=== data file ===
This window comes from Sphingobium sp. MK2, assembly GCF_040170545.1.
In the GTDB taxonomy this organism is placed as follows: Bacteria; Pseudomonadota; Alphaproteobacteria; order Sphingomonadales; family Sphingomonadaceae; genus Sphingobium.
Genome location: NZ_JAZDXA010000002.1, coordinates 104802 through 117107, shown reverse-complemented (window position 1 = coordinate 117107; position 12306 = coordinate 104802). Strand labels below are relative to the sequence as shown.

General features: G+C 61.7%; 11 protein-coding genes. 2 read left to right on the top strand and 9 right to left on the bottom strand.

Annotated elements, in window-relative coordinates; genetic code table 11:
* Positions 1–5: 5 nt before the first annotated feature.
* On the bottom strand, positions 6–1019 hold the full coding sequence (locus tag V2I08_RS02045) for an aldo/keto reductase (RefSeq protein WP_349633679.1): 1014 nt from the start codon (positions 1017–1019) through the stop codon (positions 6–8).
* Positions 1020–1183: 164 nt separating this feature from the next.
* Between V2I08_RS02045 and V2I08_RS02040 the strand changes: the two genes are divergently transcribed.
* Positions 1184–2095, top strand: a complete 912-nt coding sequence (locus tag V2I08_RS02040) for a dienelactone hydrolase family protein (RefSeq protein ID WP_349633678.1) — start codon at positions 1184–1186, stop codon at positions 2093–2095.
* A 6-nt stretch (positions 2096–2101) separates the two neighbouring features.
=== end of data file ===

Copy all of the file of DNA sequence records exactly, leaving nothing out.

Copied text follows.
This window comes from Sphingobium sp. MK2, assembly GCF_040170545.1.
In the GTDB taxonomy this organism is placed as follows: Bacteria; Pseudomonadota; Alphaproteobacteria; order Sphingomonadales; family Sphingomonadaceae; genus Sphingobium.
Genome location: NZ_JAZDXA010000002.1, coordinates 104802 through 117107, shown reverse-complemented (window position 1 = coordinate 117107; position 12306 = coordinate 104802). Strand labels below are relative to the sequence as shown.

General features: G+C 61.7%; 11 protein-coding genes. 2 read left to right on the top strand and 9 right to left on the bottom strand.

Annotated elements, in window-relative coordinates; genetic code table 11:
* Positions 1–5: 5 nt before the first annotated feature.
* On the bottom strand, positions 6–1019 hold the full coding sequence (locus tag V2I08_RS02045) for an aldo/keto reductase (RefSeq protein WP_349633679.1): 1014 nt from the start codon (positions 1017–1019) through the stop codon (positions 6–8).
* Positions 1020–1183: 164 nt separating this feature from the next.
* Between V2I08_RS02045 and V2I08_RS02040 the strand changes: the two genes are divergently transcribed.
* Positions 1184–2095, top strand: a complete 912-nt coding sequence (locus tag V2I08_RS02040) for a dienelactone hydrolase family protein (RefSeq protein ID WP_349633678.1) — start codon at positions 1184–1186, stop codon at positions 2093–2095.
* A 6-nt stretch (positions 2096–2101) separates the two neighbouring features.